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How to Care for a Pet Pig

Pigs are a lot cleaner than people think and they make super pets. They are very intelligent and can become very obedient. They can be house trained and leash trained just like dogs, but they have unique care requirements that you should be prepared for.


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    Check local regulations to make sure keeping a pig is legal in your neighborhood.
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    Be sure you have the means to keep a pig healthy and happy.
    • Pigs are very social, so you need to be able to spend time interacting with the pig, and you need to be able to assert yourself as the leader or else you'll end up with a spoiled, pushy and possibly aggressive pig, which could be dangerous for children. Consider getting two pigs so that they can keep each other company, as well.[1]
    • Remember that pigs are very smart and curious. Once they learn how to do something (pull up the carpet, open the fence door, and so on) they won't forget, and you need to stay one step ahead of them. They can also be very sneaky, not unlike a toddler who'll try to manipulate you to get their way.[2] It's important to keep them preoccupied and stimulated, or else they can be destructive when bored.[3]
    • Pigs should have an area outside where they can exercise their rooting instinct.
    • Consider the lifespan of a pig and the associated costs. Pigs can live up to 20 years, and they will need food, regular vaccinations, and hoof and tusk trims, in addition to being spayed or neutered. If you move, will you be able to bring the pig with you?
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    Adopt or purchase a pig from a reputable breeder. A piglet from a pet store or farm might seem cute, but it might also turn into an unhealthy and unsocialized nightmare. Visit the breeder's facility and ask to see the parents of the prospective piglet (the sire and the dam) so you can judge their temperaments and know what to expect with yours.[4]
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    Love your pig. Pigs, like most animals, enjoy interaction with their 'person' and it is not unusual to see a pig lying down for a tummy tickle.
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    Make sure they have access to a wallow to ensure the proper regulation of body temperature, particularly in hot weather because they don't sweat and this is the only way that they can stay cool.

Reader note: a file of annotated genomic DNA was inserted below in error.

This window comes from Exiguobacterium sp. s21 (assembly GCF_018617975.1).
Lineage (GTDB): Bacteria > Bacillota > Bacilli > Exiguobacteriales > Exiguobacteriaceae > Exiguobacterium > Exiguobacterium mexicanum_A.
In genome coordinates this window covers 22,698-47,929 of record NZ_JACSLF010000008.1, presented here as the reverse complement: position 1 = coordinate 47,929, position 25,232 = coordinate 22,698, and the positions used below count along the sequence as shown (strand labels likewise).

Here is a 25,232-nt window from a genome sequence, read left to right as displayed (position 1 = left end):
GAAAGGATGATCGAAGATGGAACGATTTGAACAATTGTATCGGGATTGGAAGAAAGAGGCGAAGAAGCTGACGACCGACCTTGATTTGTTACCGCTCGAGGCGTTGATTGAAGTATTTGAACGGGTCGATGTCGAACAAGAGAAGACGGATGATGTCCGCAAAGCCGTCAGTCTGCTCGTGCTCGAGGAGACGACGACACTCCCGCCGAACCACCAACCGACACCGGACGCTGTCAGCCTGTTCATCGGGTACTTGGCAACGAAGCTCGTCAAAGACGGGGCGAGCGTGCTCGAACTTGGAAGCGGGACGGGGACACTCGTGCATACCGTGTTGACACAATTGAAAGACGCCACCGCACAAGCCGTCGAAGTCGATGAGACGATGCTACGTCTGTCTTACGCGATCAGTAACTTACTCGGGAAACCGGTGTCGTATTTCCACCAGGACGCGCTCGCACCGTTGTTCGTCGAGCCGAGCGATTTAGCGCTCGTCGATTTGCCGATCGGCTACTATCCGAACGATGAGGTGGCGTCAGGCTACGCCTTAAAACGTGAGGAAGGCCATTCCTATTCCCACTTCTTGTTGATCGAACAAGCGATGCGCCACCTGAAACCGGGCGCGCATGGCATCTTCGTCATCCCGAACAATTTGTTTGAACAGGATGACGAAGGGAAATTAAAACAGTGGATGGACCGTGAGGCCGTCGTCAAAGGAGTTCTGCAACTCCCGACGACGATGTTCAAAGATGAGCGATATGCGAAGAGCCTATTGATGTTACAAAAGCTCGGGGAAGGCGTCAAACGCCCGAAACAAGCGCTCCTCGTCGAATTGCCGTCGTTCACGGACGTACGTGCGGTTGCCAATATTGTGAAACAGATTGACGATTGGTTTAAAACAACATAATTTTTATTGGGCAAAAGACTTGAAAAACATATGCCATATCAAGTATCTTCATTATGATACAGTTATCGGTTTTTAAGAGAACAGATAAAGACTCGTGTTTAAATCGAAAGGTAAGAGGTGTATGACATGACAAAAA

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    Be careful of the free range method as they 'root' and can turn a reasonably large area into a plowed field in no time.
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    Be sure your porcine friend is allowed access to plentiful grazing and is fed a varied and satisfying diet. This will minimize the extent and severity of rooting.
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    Pigs will enjoy a variety of fruits and vegetables. Never feed your pig pig feed intended for a slaughter pig or other farm animals.
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    Make sure they have their own dry and sheltered sleeping spot where they can enjoy hay as their bedding. Piglets burrow into a deep litter of hay to stay warm. An adult pig will be satisfied with wood shavings (not sawdust).


  • Teach him to respond to his name and simple commands such as 'no' and 'out' are easily learned.
  • Try to remember that it can be difficult for a pig to look up because of the conformation of his neck so keep this in mind if you expect him to look at, or see something.
  • Your pig can get sunburned so put sunscreen on his back if he's out for too long or you can take him for a walk in the afternoon.
  • Make sure he's not bored all day. Make sure you have things to entertain your pet pig and care for him.
  • For a piglet, try to give him lots of room so that he can roam around. Then give him company before night.


  • It would be much kinder to keep two pigs than just one. Life rarely allows us to be constant companions to our pets and loneliness is an unkind fate.
  • Avoid starting a regime of care for the piglet that is impossible to continue for the adult pig. It will be hard for him to understand why things have to change.
  • A piglet is a charming and tiny thing but an adult pig can be enormous and unless handled sensibly could become aggressive and therefore dangerous.
  • As with any animal, without proper care your pig can be very dangerous, especially if handled wrong or abused.
  • Pigs often get lonely and need another pig to keep company, you may think you're enough, but sometimes, you aren't.
  • Remember that sows can easily produce piglets in the teens per litter so make sure you have two of the same sex or that a boy has been neutered. It is not recommended to neuter a male pig that is older than a week or two.

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Categories: Pigs